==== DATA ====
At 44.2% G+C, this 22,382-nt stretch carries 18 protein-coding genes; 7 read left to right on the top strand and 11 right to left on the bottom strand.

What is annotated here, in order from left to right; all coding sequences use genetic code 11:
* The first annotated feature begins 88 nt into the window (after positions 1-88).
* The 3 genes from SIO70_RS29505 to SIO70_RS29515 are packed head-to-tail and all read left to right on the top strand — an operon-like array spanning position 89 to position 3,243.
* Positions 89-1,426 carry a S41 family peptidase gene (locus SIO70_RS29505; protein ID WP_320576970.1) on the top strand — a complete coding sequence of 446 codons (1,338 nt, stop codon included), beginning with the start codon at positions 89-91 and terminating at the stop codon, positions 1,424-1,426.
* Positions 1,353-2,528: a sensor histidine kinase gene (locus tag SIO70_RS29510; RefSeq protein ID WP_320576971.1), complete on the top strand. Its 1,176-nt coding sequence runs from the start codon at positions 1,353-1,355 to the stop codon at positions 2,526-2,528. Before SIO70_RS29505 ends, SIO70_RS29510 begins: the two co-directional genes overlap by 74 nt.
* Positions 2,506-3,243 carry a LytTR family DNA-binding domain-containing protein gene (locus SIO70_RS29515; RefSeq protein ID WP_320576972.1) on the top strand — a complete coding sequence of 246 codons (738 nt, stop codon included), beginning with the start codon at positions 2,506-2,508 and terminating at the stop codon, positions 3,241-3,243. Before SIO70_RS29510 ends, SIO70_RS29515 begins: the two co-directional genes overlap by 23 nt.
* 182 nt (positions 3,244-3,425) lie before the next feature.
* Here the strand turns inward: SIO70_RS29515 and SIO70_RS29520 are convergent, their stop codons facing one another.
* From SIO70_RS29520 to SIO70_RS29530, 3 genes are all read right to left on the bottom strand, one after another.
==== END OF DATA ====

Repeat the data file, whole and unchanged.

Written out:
At 44.2% G+C, this 22,382-nt stretch carries 18 protein-coding genes; 7 read left to right on the top strand and 11 right to left on the bottom strand.

What is annotated here, in order from left to right; all coding sequences use genetic code 11:
* The first annotated feature begins 88 nt into the window (after positions 1-88).
* The 3 genes from SIO70_RS29505 to SIO70_RS29515 are packed head-to-tail and all read left to right on the top strand — an operon-like array spanning position 89 to position 3,243.
* Positions 89-1,426 carry a S41 family peptidase gene (locus SIO70_RS29505; protein ID WP_320576970.1) on the top strand — a complete coding sequence of 446 codons (1,338 nt, stop codon included), beginning with the start codon at positions 89-91 and terminating at the stop codon, positions 1,424-1,426.
* Positions 1,353-2,528: a sensor histidine kinase gene (locus tag SIO70_RS29510; RefSeq protein ID WP_320576971.1), complete on the top strand. Its 1,176-nt coding sequence runs from the start codon at positions 1,353-1,355 to the stop codon at positions 2,526-2,528. Before SIO70_RS29505 ends, SIO70_RS29510 begins: the two co-directional genes overlap by 74 nt.
* Positions 2,506-3,243 carry a LytTR family DNA-binding domain-containing protein gene (locus SIO70_RS29515; RefSeq protein ID WP_320576972.1) on the top strand — a complete coding sequence of 246 codons (738 nt, stop codon included), beginning with the start codon at positions 2,506-2,508 and terminating at the stop codon, positions 3,241-3,243. Before SIO70_RS29510 ends, SIO70_RS29515 begins: the two co-directional genes overlap by 23 nt.
* 182 nt (positions 3,244-3,425) lie before the next feature.
* Here the strand turns inward: SIO70_RS29515 and SIO70_RS29520 are convergent, their stop codons facing one another.
* From SIO70_RS29520 to SIO70_RS29530, 3 genes are all read right to left on the bottom strand, one after another.